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10 Ways to Prepare to Disclose Sexual Abuse As an Adult

Editor's Note

If you’ve experienced sexual abuse or assault, the following post could be potentially triggering. You can contact The National Sexual Assault Telephone Hotline at 1-800-656-4673.

Cuban-American singer Gloria Estefan recently disclosed, for the first time, that she was sexually abused at the age of 9 by her music teacher, a family friend, on her Facebook Watch show, “Red Table Talk.” She spoke of how painful it is to keep a secret and how important it is to believe survivors when they speak out. Also on the same “Red Table Talk” episode, called “Betrayed by Trusted Adults,” Clare Crawley — the first Latina “Bachelorette” — talked about the child sexual abuse she experienced at the hands of a priest. Estefan shared that Crawley’s previous disclosure led her to disclose.

I have similar stories to these women and was inspired by their sharing. When I became brave enough to disclose publicly, it was so frightening. I did not know how others would respond and if I would be blamed and shamed. I already felt so guilty that I had done something to cause the abuse. I could not handle pushback from others if they did not believe me. I was already having trouble believing myself.

My first public disclosure was at a fraternity house on my college campus in front of sorority and fraternity members. I was speaking on behalf of the Coalition Against Rape. I shared the story of being raped in elementary school. I talked about how the rape impacted me and how I worked to survive it.

The room was quiet and no one wanted to ask a question. Finally, the silence was broken and I went on to answer many questions that night. We talked about rape on campus and staying safe and that rape was wrong, and that being drunk was no excuse.

As the night ended, I was relieved and proud of myself. I felt somewhat embarrassed that now all these people knew my story but based on the questions, I think I helped at least one person that night and from then on sharing my story has been all worth it. I have been telling my story ever since.

For the most part, my disclosures have been met with belief, care, and comfort. Some shock and concern and even some anger. I have turned my trauma into a blessing for others and I do public speaking and writing about my abuse. Some of my story, I keep to myself still. But I make it a point to share with others that they are not alone and that there is support for them.

I even recently received the following feedback for some work I do with my county’s mental health court. I share openly with the participants about my struggles and am always embraced by them.

From my supervisor at the court: “Mr. Jones has been very positive about his group meetings with you. He thinks you are very relatable and said, ‘She gets it, and it’s nice to talk to someone who understands what I deal with.’ That was music to my ears! I really appreciate the work you do and the education and support you provide to court participants; you are doing good work and are a valued community partner.”

I find disclosure worth it — as long as I am in control of the time and place of my disclosure.

I want to stop sexual abuse and this is my way to do it.

“What would happen if one woman told the truth about her life? The world would split open.” This question, asked by the feminist poet Muriel Rukeyser in her 1960s tribute poem to the German artist and sculptor Kathe Kollwitz.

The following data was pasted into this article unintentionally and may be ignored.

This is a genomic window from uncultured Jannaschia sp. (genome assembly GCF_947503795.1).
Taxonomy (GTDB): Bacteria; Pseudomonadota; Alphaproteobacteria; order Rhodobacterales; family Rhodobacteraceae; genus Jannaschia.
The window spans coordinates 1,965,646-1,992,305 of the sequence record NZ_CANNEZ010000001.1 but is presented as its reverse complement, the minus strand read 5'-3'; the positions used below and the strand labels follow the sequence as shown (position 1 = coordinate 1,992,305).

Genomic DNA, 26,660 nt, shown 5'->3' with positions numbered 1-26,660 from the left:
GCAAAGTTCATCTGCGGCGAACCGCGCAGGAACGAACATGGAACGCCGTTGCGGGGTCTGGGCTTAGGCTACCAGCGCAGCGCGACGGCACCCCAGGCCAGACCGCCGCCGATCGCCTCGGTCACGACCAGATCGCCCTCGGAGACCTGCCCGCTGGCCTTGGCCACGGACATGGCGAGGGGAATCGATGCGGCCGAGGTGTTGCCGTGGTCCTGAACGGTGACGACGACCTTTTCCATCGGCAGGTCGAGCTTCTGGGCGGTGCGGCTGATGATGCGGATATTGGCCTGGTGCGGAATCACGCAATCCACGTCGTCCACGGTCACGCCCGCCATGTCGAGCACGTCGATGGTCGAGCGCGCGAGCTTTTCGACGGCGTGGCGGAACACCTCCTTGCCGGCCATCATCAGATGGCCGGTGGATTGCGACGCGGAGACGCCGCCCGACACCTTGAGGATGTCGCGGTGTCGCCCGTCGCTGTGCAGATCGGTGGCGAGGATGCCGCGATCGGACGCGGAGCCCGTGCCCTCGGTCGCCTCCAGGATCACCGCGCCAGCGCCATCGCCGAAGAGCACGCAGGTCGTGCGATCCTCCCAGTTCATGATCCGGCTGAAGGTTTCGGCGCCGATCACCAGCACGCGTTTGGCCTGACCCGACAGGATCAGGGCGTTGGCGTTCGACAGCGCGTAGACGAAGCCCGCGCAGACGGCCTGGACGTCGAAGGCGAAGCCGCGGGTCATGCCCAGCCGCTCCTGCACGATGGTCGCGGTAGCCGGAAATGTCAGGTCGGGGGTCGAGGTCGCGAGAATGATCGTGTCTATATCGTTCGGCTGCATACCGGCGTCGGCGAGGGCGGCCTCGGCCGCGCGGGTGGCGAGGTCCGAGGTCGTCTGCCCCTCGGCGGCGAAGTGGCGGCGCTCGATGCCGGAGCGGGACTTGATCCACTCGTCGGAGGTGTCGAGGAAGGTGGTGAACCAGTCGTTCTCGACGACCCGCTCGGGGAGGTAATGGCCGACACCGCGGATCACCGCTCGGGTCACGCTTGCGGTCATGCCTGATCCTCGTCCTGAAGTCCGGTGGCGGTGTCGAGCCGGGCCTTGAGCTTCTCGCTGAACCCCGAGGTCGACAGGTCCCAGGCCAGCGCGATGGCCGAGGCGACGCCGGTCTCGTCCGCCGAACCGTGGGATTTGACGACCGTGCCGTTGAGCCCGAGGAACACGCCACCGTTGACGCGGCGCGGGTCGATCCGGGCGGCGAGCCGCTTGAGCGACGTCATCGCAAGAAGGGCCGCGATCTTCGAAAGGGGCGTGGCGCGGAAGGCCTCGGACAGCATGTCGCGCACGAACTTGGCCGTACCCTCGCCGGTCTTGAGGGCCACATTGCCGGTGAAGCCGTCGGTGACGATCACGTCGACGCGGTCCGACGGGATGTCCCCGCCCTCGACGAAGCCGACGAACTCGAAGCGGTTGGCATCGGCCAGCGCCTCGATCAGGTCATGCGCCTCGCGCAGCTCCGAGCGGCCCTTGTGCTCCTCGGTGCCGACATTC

I ask again, what would happen if you told the truth about your life?

When others ask me about disclosure, I encourage them to think about who and what it serves. If it serves them, then they should do it. If it is to meet someone else’s needs, it is probably not advisable. You need to be ready before you make the leap. It can be so freeing and motivating to make changes in one’s life. Also, know that not everyone will be welcoming of your news. Others will not want to take responsibility for their roles in your abuse. Some may blame you and accuse you of bringing this on yourself. Some will doubt your reality and try to gaslight you. You may find some will stop speaking to you and turn away from your permanently. But all of this rejection should not stop you from doing what is best for you. People did all of the above to me and I still believe in disclosure and its benefits.

What is next for you? How do you tell your story in a way it can be heard and you can be cared for?

How do you prepare to disclose as an adult sexual abuse survivor?

1. Feel confident in your truth no matter what opposition you may receive.

2. As much as you can tolerate, read others’ stories (the good, the bad, and the ugly).

3. Select a trusted therapist, friend, or family member.

4. Select someone with your best interests in mind.

5. Select someone who has the bandwidth to support you at this time (as you are going to need a lot of TLC).

6. Tell again if you do not get the response you were hoping for.

7. Remember your story may trigger others, as did Crawley’s for Estefan. They may have to step back from you for a while.

8. You can tell your story once or repeatedly. It is all about what you need.

9. Reporting may be an option for you. This will be challenging but if your heart is in it, do it. You may be saving another life.

10. Your story is yours to tell and no one else’s, so shout it from the mountaintops or share it in a whisper. You are now in control; you have the power.

Estefan and Crawley were brave, and so are you. In your own time, speak your truth. It will surely set you free from a lot of pain and shame, as it did me. The more I told, the easier it got, and the less power my perpetrators had over me. You can do this if you so choose.

Your voice is Mighty Strong!

Photo by Raphael Lovaski on Unsplash

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